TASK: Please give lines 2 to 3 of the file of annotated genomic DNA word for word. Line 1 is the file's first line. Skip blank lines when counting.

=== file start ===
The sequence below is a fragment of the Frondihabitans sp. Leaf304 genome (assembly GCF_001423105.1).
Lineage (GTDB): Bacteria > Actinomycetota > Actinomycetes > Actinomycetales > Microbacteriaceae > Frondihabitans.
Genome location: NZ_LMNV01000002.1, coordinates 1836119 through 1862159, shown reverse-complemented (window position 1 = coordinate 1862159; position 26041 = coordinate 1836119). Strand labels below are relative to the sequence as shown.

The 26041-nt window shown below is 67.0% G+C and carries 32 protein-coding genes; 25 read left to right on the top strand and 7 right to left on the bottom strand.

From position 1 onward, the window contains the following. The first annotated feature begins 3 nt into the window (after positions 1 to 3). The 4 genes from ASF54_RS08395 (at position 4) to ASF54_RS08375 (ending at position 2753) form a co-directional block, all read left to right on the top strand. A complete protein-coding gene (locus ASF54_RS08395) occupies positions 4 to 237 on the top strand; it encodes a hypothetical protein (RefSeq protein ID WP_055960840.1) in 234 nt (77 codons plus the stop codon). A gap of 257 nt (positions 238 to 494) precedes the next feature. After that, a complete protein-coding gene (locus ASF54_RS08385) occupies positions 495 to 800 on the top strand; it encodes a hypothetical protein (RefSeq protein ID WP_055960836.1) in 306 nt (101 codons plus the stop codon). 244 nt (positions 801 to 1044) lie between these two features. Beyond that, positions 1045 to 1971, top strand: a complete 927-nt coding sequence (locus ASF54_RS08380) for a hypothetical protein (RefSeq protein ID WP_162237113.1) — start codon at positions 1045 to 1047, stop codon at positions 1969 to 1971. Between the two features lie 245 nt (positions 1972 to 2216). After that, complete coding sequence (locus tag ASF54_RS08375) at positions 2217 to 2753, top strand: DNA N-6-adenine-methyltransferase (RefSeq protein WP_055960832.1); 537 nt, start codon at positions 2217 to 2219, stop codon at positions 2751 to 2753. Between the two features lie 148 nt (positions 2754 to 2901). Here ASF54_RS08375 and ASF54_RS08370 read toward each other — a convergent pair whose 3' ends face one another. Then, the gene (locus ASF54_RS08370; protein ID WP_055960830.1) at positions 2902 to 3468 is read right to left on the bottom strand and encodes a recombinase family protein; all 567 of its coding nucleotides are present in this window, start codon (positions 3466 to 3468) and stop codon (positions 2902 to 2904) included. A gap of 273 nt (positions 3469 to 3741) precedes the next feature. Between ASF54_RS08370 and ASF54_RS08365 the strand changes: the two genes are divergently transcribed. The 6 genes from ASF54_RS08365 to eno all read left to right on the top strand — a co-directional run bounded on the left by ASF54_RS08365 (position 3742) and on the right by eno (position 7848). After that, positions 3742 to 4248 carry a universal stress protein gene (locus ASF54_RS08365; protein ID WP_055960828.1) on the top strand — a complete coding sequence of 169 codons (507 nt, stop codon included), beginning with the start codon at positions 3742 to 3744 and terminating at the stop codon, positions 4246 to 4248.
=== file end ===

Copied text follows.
Lineage (GTDB): Bacteria > Actinomycetota > Actinomycetes > Actinomycetales > Microbacteriaceae > Frondihabitans.
Genome location: NZ_LMNV01000002.1, coordinates 1836119 through 1862159, shown reverse-complemented (window position 1 = coordinate 1862159; position 26041 = coordinate 1836119). Strand labels below are relative to the sequence as shown.